Mitsubishi Pajero Sport 2015 Review
Alistair Kennedy road tests and reviews the Mitsubishi Pajero Sport with specs, fuel consumption and verdict at its Australian launch.
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Joshua Dowling road tests and reviews the Holden Trailblazer with specs, fuel consumption and verdict at its Australian launch.
As Australians continue to gorge themselves on SUVs, it's a good time to remind ourselves about the difference between "faux-wheel-drives" and the real deal.
Most SUVs -- a term we have grudgingly adopted from the US to cover all types of recreational wagons and high riding hatchbacks, even if they are only two-wheel-drive rather than four-wheel-drive -- can barely handle more than a manicured gravel driveway.
And then there are cars like the Holden Trailblazer.
Unlike most SUVs which have a car-like body structure, vehicles like the Trailblazer have old-fashioned heavy-duty chassis rails on which the body is mounted.
They're cheaper to build and more rugged to drive and can get where most SUVs can't.
It's also easier for car companies to produce different derivatives off a shared chassis at a lower cost.
For example, the Holden Trailblazer shares much of its chassis with the Colorado ute. The same goes for the Ford Everest and Ranger, the Toyota Fortuner and HiLux and Mitsubishi Pajero Sport and Triton.
The Colorado7 has returned with a new look and a new name.
Given our appetite for the great outdoors, car companies have been cramming their showrooms with these ute-based 4WDs in the hope of hooking more buyers.
But, as with the ute on which it is based, it was a victim of cost cutting by General Motors during the Global Financial Crisis and was underdone in every sense of the word.
Buyers noticed, and stayed away from it in droves, despite super sharp pricing.
The Isuzu M-UX -- which was initially a twin of the Colorado7 until an acrimonious split with General Motors -- has consistently and comprehensively outsold the Holden by more than two-to-one despite having roughly half as many dealers.
But now the Colorado7 has returned with a new look and a new name.
Holden has adopted the name given to the vehicle in Asia and the Middle East to distance the Trailblazer seven-seater from the Colorado ute -- even though they are made on the same Thailand production line and look identical from the front.
As with the recent overhaul of the Colorado, the changes to Trailblazer are more than skin deep.
There's more sound deadening and other tech changes designed to improve on-road refinement.
Holden engineers also put a spanner on the suspension and developed unique settings and tyres for Australia. The steering is now electrically assisted (rather than hydraulic).
Inside, there are now seven airbags and Apple Car Play on all models.
The high grade LTZ comes with forward collision warning (although not auto braking) and lane wander alert (although not lane keeping).
The biggest changes are to the way the Trailblazer drives.
The engine and transmission have new calibrations which have improved fuel efficiency and driveability.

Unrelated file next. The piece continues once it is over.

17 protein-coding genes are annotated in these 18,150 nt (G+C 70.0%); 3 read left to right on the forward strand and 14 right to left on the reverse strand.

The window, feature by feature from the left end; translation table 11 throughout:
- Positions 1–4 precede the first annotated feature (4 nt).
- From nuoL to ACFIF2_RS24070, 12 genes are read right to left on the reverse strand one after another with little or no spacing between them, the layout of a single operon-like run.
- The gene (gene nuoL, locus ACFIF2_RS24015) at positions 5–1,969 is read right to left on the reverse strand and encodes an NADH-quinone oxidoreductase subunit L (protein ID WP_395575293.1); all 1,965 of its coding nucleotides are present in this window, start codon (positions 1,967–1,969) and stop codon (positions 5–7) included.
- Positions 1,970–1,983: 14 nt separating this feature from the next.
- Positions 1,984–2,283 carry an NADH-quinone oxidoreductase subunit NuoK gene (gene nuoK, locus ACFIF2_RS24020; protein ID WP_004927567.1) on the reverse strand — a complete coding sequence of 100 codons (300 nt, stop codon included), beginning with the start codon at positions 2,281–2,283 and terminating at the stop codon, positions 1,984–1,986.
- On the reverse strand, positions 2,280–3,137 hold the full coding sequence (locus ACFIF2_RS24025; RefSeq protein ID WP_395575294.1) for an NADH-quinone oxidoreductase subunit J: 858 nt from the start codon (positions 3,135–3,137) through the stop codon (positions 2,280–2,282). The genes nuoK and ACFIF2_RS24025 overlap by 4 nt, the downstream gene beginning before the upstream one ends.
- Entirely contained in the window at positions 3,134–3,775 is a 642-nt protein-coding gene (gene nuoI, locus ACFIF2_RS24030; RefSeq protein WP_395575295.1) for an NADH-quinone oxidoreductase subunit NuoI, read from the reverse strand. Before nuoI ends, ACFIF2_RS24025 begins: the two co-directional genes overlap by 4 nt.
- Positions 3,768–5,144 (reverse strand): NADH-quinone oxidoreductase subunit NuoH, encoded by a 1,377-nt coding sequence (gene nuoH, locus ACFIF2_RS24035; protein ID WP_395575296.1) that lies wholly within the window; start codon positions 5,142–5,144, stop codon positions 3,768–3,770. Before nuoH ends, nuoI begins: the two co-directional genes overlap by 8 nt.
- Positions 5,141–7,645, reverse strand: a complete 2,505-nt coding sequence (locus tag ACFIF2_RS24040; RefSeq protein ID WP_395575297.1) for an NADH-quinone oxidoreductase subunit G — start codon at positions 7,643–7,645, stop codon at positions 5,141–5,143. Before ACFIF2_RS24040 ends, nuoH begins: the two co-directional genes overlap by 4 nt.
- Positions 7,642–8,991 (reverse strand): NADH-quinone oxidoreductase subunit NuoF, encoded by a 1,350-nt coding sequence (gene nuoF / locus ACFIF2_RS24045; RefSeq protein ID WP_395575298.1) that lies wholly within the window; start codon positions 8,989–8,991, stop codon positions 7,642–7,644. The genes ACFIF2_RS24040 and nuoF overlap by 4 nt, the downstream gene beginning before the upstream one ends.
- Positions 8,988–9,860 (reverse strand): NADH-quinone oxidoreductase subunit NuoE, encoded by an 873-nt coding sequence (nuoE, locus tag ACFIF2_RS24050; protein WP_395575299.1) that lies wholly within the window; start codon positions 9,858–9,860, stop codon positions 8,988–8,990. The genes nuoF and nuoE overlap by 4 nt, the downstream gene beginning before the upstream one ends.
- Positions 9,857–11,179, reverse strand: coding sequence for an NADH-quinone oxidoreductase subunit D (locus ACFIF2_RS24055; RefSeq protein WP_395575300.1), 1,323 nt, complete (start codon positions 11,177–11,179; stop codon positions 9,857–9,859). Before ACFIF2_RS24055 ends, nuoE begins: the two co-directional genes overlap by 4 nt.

The Trailblazer is more pleasant to drive than it was before, although it's still not class leading.
The six-speed auto transmission holds on to gears at lower revs, making hill climbing easy and gear changes less intermittent.
Although there have been attempts to make the ute quieter, Holden has been more successful at muting the Trailblazer. Although the engines are supposedly identical, there are changes to the emissions system that make the seven-seater quieter than the ute.
As with the ute, the Trailblazer is more pleasant to drive than it was before, although it's still not class leading.
The suspension tuning is identical for both the LT and LTZ models, and the Trailblazer rides more comfortably on the 17s rather than the 18s on the supposedly more luxurious model.
It's one of the great ironies of the motoring world: luxury models customarily get better looking (larger) wheels that limit their level of comfort.
Other shortcomings are also relatively minor: there are not enough USB ports (good luck arguing over who in this seven-seater gets to use the one USB port). At least there are three 12V sockets to share the load. And the driver's seat lacks under thigh adjustment.
The Trailblazer's biggest asset is its price and simplified model range.
The LT starts from $47,990 plus on-roads and the high grade LTZ is $52,490 plus on-roads.
That's almost dollar for dollar the same price as the Toyota Fortuner, and equivalent grades of the Mitsubishi Pajero Sport.
Importantly, both Trailblazer models undercut the over priced Ford Everest by at least $8000.
The Holden Trailblazer may not be the best in class, but with significant improvements and a sharp price it deserves to go back on the shopping list.
|LT (4X4)||2.8L, Diesel, 6 SP AUTO||$24,980 – 37,990||2017 Holden Trailblazer 2017 LT (4X4) Pricing and Specs|
|LTZ (4X4)||2.8L, Diesel, 6 SP AUTO||$28,990 – 41,990||2017 Holden Trailblazer 2017 LTZ (4X4) Pricing and Specs|
|Z71 (4X4)||2.8L, Diesel, 6 SP AUTO||$35,990 – 43,990||2017 Holden Trailblazer 2017 Z71 (4X4) Pricing and Specs|